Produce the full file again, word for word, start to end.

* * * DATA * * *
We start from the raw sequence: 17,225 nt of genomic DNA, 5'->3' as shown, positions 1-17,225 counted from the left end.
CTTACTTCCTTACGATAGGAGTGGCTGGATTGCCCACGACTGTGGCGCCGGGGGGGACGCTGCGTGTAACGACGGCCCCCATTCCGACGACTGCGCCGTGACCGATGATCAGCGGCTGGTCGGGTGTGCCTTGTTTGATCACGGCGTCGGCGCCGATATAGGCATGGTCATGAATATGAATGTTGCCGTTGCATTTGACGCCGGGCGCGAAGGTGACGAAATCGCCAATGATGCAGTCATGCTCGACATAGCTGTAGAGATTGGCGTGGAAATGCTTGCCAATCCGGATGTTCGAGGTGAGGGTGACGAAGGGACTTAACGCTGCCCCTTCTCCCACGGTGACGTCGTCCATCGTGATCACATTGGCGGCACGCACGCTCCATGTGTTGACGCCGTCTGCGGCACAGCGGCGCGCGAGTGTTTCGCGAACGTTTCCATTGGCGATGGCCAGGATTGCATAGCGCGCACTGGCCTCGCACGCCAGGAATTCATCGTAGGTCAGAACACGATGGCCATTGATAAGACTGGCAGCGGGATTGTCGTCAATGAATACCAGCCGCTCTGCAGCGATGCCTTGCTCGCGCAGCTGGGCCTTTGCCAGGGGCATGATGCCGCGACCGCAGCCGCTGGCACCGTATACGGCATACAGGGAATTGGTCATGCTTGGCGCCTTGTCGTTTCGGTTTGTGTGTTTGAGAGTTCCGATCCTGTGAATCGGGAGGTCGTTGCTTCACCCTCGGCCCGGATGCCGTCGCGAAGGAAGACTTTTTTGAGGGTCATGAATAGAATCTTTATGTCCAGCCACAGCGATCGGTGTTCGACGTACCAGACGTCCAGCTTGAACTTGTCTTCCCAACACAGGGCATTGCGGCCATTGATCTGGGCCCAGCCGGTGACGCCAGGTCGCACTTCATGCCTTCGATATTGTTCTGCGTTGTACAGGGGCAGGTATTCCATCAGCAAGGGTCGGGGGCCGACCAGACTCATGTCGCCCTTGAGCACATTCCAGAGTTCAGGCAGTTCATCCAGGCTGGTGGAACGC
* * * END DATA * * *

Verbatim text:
We start from the raw sequence: 17,225 nt of genomic DNA, 5'->3' as shown, positions 1-17,225 counted from the left end.
CTTACTTCCTTACGATAGGAGTGGCTGGATTGCCCACGACTGTGGCGCCGGGGGGGACGCTGCGTGTAACGACGGCCCCCATTCCGACGACTGCGCCGTGACCGATGATCAGCGGCTGGTCGGGTGTGCCTTGTTTGATCACGGCGTCGGCGCCGATATAGGCATGGTCATGAATATGAATGTTGCCGTTGCATTTGACGCCGGGCGCGAAGGTGACGAAATCGCCAATGATGCAGTCATGCTCGACATAGCTGTAGAGATTGGCGTGGAAATGCTTGCCAATCCGGATGTTCGAGGTGAGGGTGACGAAGGGACTTAACGCTGCCCCTTCTCCCACGGTGACGTCGTCCATCGTGATCACATTGGCGGCACGCACGCTCCATGTGTTGACGCCGTCTGCGGCACAGCGGCGCGCGAGTGTTTCGCGAACGTTTCCATTGGCGATGGCCAGGATTGCATAGCGCGCACTGGCCTCGCACGCCAGGAATTCATCGTAGGTCAGAACACGATGGCCATTGATAAGACTGGCAGCGGGATTGTCGTCAATGAATACCAGCCGCTCTGCAGCGATGCCTTGCTCGCGCAGCTGGGCCTTTGCCAGGGGCATGATGCCGCGACCGCAGCCGCTGGCACCGTATACGGCATACAGGGAATTGGTCATGCTTGGCGCCTTGTCGTTTCGGTTTGTGTGTTTGAGAGTTCCGATCCTGTGAATCGGGAGGTCGTTGCTTCACCCTCGGCCCGGATGCCGTCGCGAAGGAAGACTTTTTTGAGGGTCATGAATAGAATCTTTATGTCCAGCCACAGCGATCGGTGTTCGACGTACCAGACGTCCAGCTTGAACTTGTCTTCCCAACACAGGGCATTGCGGCCATTGATCTGGGCCCAGCCGGTGACGCCAGGTCGCACTTCATGCCTTCGATATTGTTCTGCGTTGTACAGGGGCAGGTATTCCATCAGCAAGGGTCGGGGGCCGACCAGACTCATGTCGCCCTTGAGCACATTCCAGAGTTCAGGCAGTTCATCCAGGCTGGTGGAACGC